• On a class calendar, track the number of sunny days for several months. Review your data to find the month with the sunniest days.
  • Place extra materials, muffin tins, or egg cartons in the science area for children to practice sorting into objects that melt and objects that will not melt.
  • Make a sunny day art project by placing crayon shavings on a piece of wax paper. Place another sheet of wax paper on top so the shavings are sandwiched between. Weight the paper down along the edges and leave it in a sunny spot outside for about an hour. The crayon shavings will melt and run together, forming stained glass–like art.

Check for Children’s Understanding

  • Could children explain sunny days as a type of weather?
  • Could children explain why we enjoy spending more time outside on sunny days?
  • Could children describe how the Sun feels on their skin?
  • Could children explain why some materials melted and some did not melt?

Did You Know?

Weather affects practically everything we do. The Sun and the moisture in the air are the two things that create all of our weather. Sunny weather days are days when there are very little or no clouds in the sky. We usually experience more sunny days in the summer when the days are warmer. This is the reason we enjoy spending more time outside in the summer. However, the Sun’s rays are very powerful and we need to protect our skin with sunscreen and our eyes with hats and sunglasses when we are out in the Sun.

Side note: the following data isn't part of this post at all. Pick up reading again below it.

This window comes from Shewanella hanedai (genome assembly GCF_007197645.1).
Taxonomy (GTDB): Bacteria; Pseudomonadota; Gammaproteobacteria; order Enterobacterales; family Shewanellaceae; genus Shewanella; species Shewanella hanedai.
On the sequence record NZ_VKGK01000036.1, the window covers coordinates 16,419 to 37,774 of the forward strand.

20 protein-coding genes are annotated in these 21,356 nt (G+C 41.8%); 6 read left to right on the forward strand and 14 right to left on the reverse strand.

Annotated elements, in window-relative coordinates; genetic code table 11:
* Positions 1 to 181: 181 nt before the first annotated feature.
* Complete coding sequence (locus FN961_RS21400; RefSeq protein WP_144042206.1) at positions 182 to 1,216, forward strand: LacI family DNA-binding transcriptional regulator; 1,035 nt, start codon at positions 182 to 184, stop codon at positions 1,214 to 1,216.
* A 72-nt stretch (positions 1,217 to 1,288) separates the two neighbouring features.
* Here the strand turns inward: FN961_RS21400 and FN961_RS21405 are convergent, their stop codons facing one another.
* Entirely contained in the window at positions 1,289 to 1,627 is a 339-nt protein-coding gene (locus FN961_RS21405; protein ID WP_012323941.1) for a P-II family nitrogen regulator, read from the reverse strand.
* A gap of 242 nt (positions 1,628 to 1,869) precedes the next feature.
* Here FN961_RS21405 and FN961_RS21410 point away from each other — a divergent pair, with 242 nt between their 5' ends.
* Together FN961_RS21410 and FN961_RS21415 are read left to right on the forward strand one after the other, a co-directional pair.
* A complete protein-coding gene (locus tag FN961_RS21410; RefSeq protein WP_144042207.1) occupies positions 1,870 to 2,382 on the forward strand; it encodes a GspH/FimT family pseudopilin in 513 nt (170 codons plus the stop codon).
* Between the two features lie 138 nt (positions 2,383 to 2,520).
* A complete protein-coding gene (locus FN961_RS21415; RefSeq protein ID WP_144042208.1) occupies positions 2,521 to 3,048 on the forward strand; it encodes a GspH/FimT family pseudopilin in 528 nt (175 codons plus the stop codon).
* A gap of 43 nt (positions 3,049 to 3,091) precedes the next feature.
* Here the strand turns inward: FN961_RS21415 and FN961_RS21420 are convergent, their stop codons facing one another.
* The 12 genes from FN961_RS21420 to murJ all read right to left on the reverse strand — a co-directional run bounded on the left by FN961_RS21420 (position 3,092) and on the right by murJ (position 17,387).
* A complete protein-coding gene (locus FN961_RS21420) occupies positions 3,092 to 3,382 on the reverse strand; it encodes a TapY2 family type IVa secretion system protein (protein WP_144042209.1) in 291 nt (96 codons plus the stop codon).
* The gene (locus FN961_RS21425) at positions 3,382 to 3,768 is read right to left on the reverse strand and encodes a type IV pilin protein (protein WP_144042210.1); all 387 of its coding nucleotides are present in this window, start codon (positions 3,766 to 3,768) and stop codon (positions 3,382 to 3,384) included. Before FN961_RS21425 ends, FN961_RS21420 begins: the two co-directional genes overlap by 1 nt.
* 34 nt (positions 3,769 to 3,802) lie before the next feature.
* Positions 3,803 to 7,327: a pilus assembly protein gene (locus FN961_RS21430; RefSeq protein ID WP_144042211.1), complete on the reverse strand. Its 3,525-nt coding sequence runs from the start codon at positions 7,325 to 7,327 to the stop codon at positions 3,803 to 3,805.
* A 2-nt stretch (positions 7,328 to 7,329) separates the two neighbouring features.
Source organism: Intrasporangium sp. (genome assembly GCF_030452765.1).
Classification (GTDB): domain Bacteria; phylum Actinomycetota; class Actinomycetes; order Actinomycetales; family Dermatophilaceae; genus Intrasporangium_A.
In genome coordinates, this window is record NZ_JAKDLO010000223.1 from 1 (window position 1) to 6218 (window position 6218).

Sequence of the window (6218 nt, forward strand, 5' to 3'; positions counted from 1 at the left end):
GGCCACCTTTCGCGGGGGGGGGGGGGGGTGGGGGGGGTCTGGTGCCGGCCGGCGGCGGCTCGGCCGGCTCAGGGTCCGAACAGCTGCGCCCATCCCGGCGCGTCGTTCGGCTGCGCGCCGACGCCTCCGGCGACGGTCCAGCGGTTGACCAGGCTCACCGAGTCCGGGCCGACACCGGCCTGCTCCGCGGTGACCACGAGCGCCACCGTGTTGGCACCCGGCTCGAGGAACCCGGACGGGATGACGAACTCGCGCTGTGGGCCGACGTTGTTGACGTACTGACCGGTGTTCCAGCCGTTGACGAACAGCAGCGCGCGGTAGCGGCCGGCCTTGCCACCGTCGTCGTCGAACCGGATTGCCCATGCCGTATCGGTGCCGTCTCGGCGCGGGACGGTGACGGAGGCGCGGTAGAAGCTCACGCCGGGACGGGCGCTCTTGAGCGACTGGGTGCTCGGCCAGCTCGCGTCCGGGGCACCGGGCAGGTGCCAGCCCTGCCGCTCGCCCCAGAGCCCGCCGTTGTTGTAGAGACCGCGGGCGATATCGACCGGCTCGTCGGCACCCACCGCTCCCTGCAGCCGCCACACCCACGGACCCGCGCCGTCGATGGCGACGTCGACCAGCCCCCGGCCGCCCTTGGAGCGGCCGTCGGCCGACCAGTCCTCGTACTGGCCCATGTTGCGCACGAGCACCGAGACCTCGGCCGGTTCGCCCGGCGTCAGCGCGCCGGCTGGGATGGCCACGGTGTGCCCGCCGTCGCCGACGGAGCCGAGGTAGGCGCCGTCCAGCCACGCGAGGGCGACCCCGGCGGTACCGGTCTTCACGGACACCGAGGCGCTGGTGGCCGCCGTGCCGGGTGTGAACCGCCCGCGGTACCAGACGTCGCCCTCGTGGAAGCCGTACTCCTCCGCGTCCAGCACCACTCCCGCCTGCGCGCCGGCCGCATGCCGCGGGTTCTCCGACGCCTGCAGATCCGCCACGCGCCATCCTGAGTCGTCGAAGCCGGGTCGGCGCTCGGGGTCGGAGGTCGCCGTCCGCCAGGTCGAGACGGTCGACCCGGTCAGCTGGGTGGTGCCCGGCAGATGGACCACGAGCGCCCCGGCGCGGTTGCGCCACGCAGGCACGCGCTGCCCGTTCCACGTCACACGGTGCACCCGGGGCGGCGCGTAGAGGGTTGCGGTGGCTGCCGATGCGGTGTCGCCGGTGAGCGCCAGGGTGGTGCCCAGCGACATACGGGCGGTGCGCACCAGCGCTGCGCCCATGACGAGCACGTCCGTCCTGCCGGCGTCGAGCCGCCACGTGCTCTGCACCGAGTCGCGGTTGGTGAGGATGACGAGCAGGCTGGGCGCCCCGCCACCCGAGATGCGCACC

The Sun is a source of energy. Light and heat from the Sun are forms of energy. Materials can absorb the energy and, as a result, some will melt and become a liquid. In our experiment, some of the materials melted and became a liquid, some materials softened a little bit, and some materials did not melt.

Did You Know?

Weather affects practically everything we do. The Sun and the moisture in the air are the two things that create all of our weather. Sunny weather days are days when there are very little or no clouds in the sky. We usually experience more sunny days in the summer when the days are warmer. This is the reason we enjoy spending more time outside in the summer. However, the Sun’s rays are very powerful and we need to protect our skin with sunscreen and our eyes with hats and sunglasses when we are out in the Sun.